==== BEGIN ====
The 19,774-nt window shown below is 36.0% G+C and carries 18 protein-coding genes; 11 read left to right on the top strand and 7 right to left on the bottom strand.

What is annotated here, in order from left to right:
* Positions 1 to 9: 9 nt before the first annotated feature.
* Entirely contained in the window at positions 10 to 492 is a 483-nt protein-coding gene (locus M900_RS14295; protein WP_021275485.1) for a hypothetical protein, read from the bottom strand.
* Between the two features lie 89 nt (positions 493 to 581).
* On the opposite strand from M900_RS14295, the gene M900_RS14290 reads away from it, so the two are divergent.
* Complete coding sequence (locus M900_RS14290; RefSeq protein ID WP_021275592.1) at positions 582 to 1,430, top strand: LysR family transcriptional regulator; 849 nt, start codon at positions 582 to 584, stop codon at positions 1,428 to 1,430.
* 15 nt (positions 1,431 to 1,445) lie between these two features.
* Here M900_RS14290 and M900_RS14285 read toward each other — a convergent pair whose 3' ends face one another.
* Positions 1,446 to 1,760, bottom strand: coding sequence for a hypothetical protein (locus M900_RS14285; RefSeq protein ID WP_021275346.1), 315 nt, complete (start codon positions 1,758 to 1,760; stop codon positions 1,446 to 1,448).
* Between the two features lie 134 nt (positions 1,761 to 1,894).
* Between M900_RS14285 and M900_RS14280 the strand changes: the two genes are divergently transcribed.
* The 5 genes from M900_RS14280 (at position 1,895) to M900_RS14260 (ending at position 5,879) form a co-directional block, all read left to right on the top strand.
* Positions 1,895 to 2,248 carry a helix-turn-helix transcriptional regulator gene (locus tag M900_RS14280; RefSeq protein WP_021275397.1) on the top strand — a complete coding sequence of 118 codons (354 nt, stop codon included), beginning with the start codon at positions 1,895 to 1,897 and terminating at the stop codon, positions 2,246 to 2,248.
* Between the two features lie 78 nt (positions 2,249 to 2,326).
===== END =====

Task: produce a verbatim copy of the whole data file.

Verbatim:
The 19,774-nt window shown below is 36.0% G+C and carries 18 protein-coding genes; 11 read left to right on the top strand and 7 right to left on the bottom strand.

What is annotated here, in order from left to right:
* Positions 1 to 9: 9 nt before the first annotated feature.
* Entirely contained in the window at positions 10 to 492 is a 483-nt protein-coding gene (locus M900_RS14295; protein WP_021275485.1) for a hypothetical protein, read from the bottom strand.
* Between the two features lie 89 nt (positions 493 to 581).
* On the opposite strand from M900_RS14295, the gene M900_RS14290 reads away from it, so the two are divergent.
* Complete coding sequence (locus M900_RS14290; RefSeq protein ID WP_021275592.1) at positions 582 to 1,430, top strand: LysR family transcriptional regulator; 849 nt, start codon at positions 582 to 584, stop codon at positions 1,428 to 1,430.
* 15 nt (positions 1,431 to 1,445) lie between these two features.
* Here M900_RS14290 and M900_RS14285 read toward each other — a convergent pair whose 3' ends face one another.
* Positions 1,446 to 1,760, bottom strand: coding sequence for a hypothetical protein (locus M900_RS14285; RefSeq protein ID WP_021275346.1), 315 nt, complete (start codon positions 1,758 to 1,760; stop codon positions 1,446 to 1,448).
* Between the two features lie 134 nt (positions 1,761 to 1,894).
* Between M900_RS14285 and M900_RS14280 the strand changes: the two genes are divergently transcribed.
* The 5 genes from M900_RS14280 (at position 1,895) to M900_RS14260 (ending at position 5,879) form a co-directional block, all read left to right on the top strand.
* Positions 1,895 to 2,248 carry a helix-turn-helix transcriptional regulator gene (locus tag M900_RS14280; RefSeq protein WP_021275397.1) on the top strand — a complete coding sequence of 118 codons (354 nt, stop codon included), beginning with the start codon at positions 1,895 to 1,897 and terminating at the stop codon, positions 2,246 to 2,248.
* Between the two features lie 78 nt (positions 2,249 to 2,326).